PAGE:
THREE EXTRA This interesting conversation between Phil G and John A from the New York Times on Adams conducting the Los Angeles Philharmonic in the premiere of Glass’s Symphony No. 12, [Lodger], based on Bowie, Eno and Visconti’s album. “The great thing about American music is the total bleed-through of, if you want to call it that, high or low, popular versus art. I think both Philip and I share this. We have very loose filters in terms of classification.”

{FOUR} ACOUSTASONIC?
I’m not convinced that this will have a huge audience, and it may be, as one comment on YouTube put it, “the answer to a question no one asked”, but it is pretty cool…

Moses Sumney, Acoustasonic

{FIVE} GO MARTY!
If you love the Rolling Thunder Tour (as I do), yet find Ronaldo and Clara turgid (as I do), then this is excellent news: “Netflix has confirmed the existence of a new Martin Scorsese-directed Bob Dylan documentary, due to launch on the streaming service later in 2019. Scorsese previously directed 2005’s No Direction Home: Bob Dylan, concerning Dylan’s rise to fame in the early to mid-’60s. According to publicity material, Rolling Thunder Revue: A Bob Dylan Story by Martin Scorsese captures the troubled spirit of America in 1975 and the joyous music that Dylan performed during the fall of that year. Part documentary, part concert film, part fever dream, Rolling Thunder is a one of a kind experience, from master filmmaker Martin Scorsese.”

{OH!} BEFORE I GO…
This beautiful piece of writing on Sonny Rollins by Liam Noble, which ends with: “I am saying this because he is still alive. I want him to know. There are too many obituaries.”

FTIS&HTW: Wednesday 13th March

Alabama Shakes, Always Alright
Best moment in the very ho-hum Silver Linings Playbook (a film fatally scuppered by having Robert de Niro play the father, so the whole thing just reminds you of Meet The Whatevers, but with a less likeable male lead). Jennifer Lawrence is great – the Juliette Lewis du nos jours, but the film less than the sum of its parts. Always Alright, however, is a keeper. Great lyrics, great vocal, a driving Stax-like beat topped with a bendy guitar riff, and I think that it’s still a free download at the Shakes site.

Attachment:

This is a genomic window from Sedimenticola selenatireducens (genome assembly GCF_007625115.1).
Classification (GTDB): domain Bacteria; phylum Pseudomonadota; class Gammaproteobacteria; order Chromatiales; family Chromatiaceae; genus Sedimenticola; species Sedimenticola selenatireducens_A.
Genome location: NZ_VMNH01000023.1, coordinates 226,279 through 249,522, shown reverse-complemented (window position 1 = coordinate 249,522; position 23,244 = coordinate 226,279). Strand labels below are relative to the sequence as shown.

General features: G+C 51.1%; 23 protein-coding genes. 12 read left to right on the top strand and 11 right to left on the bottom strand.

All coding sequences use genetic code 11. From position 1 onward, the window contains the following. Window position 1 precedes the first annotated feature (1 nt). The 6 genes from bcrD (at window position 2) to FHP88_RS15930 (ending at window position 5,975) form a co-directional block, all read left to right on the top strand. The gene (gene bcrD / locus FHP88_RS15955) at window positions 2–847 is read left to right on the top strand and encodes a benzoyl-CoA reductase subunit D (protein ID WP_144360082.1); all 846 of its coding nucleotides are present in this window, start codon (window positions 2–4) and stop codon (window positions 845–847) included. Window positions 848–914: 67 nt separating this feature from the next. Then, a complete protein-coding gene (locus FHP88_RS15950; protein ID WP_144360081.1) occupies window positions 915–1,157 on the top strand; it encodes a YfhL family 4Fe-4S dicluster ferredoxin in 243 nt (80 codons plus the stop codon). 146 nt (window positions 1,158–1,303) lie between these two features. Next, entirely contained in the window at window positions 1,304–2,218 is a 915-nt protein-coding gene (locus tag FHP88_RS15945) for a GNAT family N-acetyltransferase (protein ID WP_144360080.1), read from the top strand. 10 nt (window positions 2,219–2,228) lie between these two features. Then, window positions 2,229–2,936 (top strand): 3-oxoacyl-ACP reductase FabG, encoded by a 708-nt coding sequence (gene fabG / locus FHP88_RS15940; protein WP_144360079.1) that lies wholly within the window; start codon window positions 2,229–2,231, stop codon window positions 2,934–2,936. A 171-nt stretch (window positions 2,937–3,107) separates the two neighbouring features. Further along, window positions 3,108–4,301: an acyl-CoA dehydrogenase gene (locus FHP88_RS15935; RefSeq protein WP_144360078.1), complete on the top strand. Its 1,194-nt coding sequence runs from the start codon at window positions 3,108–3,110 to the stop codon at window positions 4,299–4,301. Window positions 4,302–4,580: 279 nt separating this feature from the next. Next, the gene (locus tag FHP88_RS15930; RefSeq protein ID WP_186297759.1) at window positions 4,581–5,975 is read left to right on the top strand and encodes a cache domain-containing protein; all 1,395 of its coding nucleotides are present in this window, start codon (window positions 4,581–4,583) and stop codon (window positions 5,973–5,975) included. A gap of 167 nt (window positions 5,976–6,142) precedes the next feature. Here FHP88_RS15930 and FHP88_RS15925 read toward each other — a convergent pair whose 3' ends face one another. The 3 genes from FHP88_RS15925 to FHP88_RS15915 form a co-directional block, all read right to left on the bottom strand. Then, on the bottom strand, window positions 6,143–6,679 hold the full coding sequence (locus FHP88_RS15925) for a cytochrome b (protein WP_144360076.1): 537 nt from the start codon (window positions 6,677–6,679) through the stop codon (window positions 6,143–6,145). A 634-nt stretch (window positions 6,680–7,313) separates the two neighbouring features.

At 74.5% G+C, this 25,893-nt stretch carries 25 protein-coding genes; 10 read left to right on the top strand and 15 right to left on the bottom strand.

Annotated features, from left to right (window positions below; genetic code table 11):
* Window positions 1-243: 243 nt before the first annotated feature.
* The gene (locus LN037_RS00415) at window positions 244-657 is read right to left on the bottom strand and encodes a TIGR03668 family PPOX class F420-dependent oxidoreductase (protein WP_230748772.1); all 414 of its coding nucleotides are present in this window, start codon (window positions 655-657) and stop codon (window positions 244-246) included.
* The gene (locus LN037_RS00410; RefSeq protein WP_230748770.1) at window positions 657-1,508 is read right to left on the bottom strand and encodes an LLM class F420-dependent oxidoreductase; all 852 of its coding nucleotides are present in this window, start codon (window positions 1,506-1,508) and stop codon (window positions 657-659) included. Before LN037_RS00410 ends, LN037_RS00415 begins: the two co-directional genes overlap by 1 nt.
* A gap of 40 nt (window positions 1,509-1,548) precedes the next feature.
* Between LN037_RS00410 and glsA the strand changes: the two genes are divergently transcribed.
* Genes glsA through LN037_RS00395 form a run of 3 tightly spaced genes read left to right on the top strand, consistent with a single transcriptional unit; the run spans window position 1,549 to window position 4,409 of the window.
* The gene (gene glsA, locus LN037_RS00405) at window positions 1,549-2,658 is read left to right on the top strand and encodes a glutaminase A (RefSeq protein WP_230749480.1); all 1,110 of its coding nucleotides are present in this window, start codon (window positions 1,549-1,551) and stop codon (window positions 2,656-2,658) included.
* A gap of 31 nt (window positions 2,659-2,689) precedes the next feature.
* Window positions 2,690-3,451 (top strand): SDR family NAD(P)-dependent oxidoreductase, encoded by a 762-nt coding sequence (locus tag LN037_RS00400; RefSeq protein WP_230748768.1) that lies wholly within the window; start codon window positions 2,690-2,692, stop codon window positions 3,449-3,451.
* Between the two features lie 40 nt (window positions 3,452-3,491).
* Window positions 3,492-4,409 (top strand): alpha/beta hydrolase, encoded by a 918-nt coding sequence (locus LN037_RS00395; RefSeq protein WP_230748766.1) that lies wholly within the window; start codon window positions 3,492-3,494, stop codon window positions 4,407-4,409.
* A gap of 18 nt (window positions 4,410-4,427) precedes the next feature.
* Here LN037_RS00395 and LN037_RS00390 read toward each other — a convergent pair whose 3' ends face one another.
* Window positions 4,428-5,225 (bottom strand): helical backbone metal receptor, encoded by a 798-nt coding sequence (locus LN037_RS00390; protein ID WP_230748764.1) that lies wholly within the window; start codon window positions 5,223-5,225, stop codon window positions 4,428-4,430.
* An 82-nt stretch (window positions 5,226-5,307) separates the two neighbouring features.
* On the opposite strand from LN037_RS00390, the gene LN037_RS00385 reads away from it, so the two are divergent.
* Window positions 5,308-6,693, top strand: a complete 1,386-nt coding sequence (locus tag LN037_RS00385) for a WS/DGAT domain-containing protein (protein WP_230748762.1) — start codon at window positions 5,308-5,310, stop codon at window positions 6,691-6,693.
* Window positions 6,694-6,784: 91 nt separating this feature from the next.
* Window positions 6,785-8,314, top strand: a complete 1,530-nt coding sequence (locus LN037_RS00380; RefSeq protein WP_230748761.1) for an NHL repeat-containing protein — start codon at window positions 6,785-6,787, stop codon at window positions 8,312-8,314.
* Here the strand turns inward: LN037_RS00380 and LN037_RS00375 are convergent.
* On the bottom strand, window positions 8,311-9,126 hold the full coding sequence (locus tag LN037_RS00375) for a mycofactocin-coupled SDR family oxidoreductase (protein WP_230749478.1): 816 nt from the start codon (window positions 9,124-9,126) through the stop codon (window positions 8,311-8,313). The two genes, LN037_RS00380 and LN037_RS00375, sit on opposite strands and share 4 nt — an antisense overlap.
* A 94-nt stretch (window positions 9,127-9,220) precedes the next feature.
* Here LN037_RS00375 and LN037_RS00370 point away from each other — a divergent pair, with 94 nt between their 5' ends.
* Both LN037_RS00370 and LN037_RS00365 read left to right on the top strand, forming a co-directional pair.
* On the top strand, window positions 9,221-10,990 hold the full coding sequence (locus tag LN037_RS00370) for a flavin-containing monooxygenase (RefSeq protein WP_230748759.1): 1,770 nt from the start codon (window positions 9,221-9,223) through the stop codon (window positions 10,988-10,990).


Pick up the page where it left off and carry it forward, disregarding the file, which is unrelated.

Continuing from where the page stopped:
Bill Frisell: Two Hands, A Guitar, Minimal Amplification, Just Like A Woman
Don’t you wish that you could play guitar like Bill Frisell? I know I do, every time I see him. There’s just something so human about his playing. I always think of him halfway along a scale from Joe Pass to Derek Bailey. Here he is, on a small platform, could be an arts centre. There’s the door to the toilets just behind him. The crowd sounds small, maybe fifty people. Cars go by outside on rainy streets. He plays the song, taking his time, taking the melody through a series of thoughtful stages. There’s always a little Reggie Young in his playing, rooting him in the Southern musics – here there’s a little Wayne Moss or Joe South, too, whichever of the two Blond On Blonde guitarists it was that invented the lovely filagree’d guitar figure that breaks the verses of the Nashville original of Just Like A Woman.

One Night In Nashville (Just Off Carnaby Street)
…or, two hours in the company of some great folks from Nashville, promoting the Opry and the Country Music Hall Of Fame (one of my most favourite museums). Steve and I learn that there are few country songs about – or references to – cats (unless you count Nashville Cats and Kitty Wells, of course), that the glorious Don’t It Make My Brown Eyes Blue was inspired by songwriter Richard Leigh’s dog, and that Vince Gill is officially the nicest man in Nashville, as well as a killer musician and singer.

Reich & Glass Removals
Alexis Petridis on Steve Reich, The Guardian: “Well, I take the Chuck Berry approach,” he smiles. “Any old way you use it. In other words, music has to have legs. You could walk into a coffee shop and hear the Fifth Brandenburg Concerto. Well, it’s perfect for just sitting down and having your coffee and making the atmosphere more pleasant. But you could take that same music home and play it on your headphones and take out your score and say: ‘My God, this is the most unbelievable counterpoint I’ve ever seen in my life.’ Anywhere you put it, any way you orchestrate it –Wendy Carlos, Glenn Gould, you name it – if the notes are right, the rhythms are right, it works.’ After completing his studies in composition at Julliard in his native New York and then at California’s Mills College, Reich famously declined to continue in academia, preferring to support himself via a series of blue-collar jobs: at one point, he and Philip Glass started their own furniture removal business, which these days sounds less like something that might actually have happened than the basis of a particularly weird Vic Reeves sketch.

Just As We Move Our Office from Edgware Road…
An interesting-looking exhibition about to open around the corner at Lisson Grove. Pedro Reyes. Musical instruments made from illegal weaponry.

Xylo